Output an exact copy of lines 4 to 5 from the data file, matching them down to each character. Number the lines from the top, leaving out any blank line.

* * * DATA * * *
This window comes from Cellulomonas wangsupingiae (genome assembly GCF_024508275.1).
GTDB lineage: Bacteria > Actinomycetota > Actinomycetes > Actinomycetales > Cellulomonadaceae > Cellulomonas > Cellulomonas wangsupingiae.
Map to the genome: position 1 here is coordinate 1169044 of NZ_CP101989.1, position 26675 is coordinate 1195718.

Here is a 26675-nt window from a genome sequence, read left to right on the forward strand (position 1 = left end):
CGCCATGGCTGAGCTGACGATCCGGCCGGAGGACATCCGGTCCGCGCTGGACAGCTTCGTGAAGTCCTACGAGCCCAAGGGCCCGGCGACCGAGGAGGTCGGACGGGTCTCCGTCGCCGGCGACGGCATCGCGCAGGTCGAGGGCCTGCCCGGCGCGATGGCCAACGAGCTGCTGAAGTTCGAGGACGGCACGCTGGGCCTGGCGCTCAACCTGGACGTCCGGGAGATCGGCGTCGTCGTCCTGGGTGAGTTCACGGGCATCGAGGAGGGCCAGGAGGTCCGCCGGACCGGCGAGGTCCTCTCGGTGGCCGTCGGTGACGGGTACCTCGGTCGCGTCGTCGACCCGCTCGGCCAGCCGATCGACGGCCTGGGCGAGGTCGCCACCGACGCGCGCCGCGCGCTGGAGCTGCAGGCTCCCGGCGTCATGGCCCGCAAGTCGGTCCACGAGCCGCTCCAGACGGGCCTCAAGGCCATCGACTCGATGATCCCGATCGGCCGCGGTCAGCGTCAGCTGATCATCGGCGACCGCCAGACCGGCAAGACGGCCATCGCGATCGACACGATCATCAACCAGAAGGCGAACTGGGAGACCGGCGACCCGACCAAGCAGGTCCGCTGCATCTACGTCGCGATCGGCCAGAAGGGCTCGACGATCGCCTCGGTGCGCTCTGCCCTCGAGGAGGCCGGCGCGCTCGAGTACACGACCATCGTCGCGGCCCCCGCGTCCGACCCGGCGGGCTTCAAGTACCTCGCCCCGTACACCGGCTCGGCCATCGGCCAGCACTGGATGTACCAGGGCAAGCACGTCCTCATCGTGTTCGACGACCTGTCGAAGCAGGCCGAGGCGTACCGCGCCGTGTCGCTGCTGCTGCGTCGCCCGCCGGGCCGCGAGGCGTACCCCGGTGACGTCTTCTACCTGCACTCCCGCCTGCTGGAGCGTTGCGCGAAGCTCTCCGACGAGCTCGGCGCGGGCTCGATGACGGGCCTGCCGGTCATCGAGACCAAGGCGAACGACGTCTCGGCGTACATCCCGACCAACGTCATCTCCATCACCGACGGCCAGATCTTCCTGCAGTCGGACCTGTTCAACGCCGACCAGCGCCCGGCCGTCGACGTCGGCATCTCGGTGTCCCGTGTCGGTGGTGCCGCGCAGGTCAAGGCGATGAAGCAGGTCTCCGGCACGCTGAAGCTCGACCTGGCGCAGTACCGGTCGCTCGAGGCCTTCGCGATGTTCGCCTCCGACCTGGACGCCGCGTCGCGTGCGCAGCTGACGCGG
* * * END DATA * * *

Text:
Here is a 26675-nt window from a genome sequence, read left to right on the forward strand (position 1 = left end):
CGCCATGGCTGAGCTGACGATCCGGCCGGAGGACATCCGGTCCGCGCTGGACAGCTTCGTGAAGTCCTACGAGCCCAAGGGCCCGGCGACCGAGGAGGTCGGACGGGTCTCCGTCGCCGGCGACGGCATCGCGCAGGTCGAGGGCCTGCCCGGCGCGATGGCCAACGAGCTGCTGAAGTTCGAGGACGGCACGCTGGGCCTGGCGCTCAACCTGGACGTCCGGGAGATCGGCGTCGTCGTCCTGGGTGAGTTCACGGGCATCGAGGAGGGCCAGGAGGTCCGCCGGACCGGCGAGGTCCTCTCGGTGGCCGTCGGTGACGGGTACCTCGGTCGCGTCGTCGACCCGCTCGGCCAGCCGATCGACGGCCTGGGCGAGGTCGCCACCGACGCGCGCCGCGCGCTGGAGCTGCAGGCTCCCGGCGTCATGGCCCGCAAGTCGGTCCACGAGCCGCTCCAGACGGGCCTCAAGGCCATCGACTCGATGATCCCGATCGGCCGCGGTCAGCGTCAGCTGATCATCGGCGACCGCCAGACCGGCAAGACGGCCATCGCGATCGACACGATCATCAACCAGAAGGCGAACTGGGAGACCGGCGACCCGACCAAGCAGGTCCGCTGCATCTACGTCGCGATCGGCCAGAAGGGCTCGACGATCGCCTCGGTGCGCTCTGCCCTCGAGGAGGCCGGCGCGCTCGAGTACACGACCATCGTCGCGGCCCCCGCGTCCGACCCGGCGGGCTTCAAGTACCTCGCCCCGTACACCGGCTCGGCCATCGGCCAGCACTGGATGTACCAGGGCAAGCACGTCCTCATCGTGTTCGACGACCTGTCGAAGCAGGCCGAGGCGTACCGCGCCGTGTCGCTGCTGCTGCGTCGCCCGCCGGGCCGCGAGGCGTACCCCGGTGACGTCTTCTACCTGCACTCCCGCCTGCTGGAGCGTTGCGCGAAGCTCTCCGACGAGCTCGGCGCGGGCTCGATGACGGGCCTGCCGGTCATCGAGACCAAGGCGAACGACGTCTCGGCGTACATCCCGACCAACGTCATCTCCATCACCGACGGCCAGATCTTCCTGCAGTCGGACCTGTTCAACGCCGACCAGCGCCCGGCCGTCGACGTCGGCATCTCGGTGTCCCGTGTCGGTGGTGCCGCGCAGGTCAAGGCGATGAAGCAGGTCTCCGGCACGCTGAAGCTCGACCTGGCGCAGTACCGGTCGCTCGAGGCCTTCGCGATGTTCGCCTCCGACCTGGACGCCGCGTCGCGTGCGCAGCTGACGCGG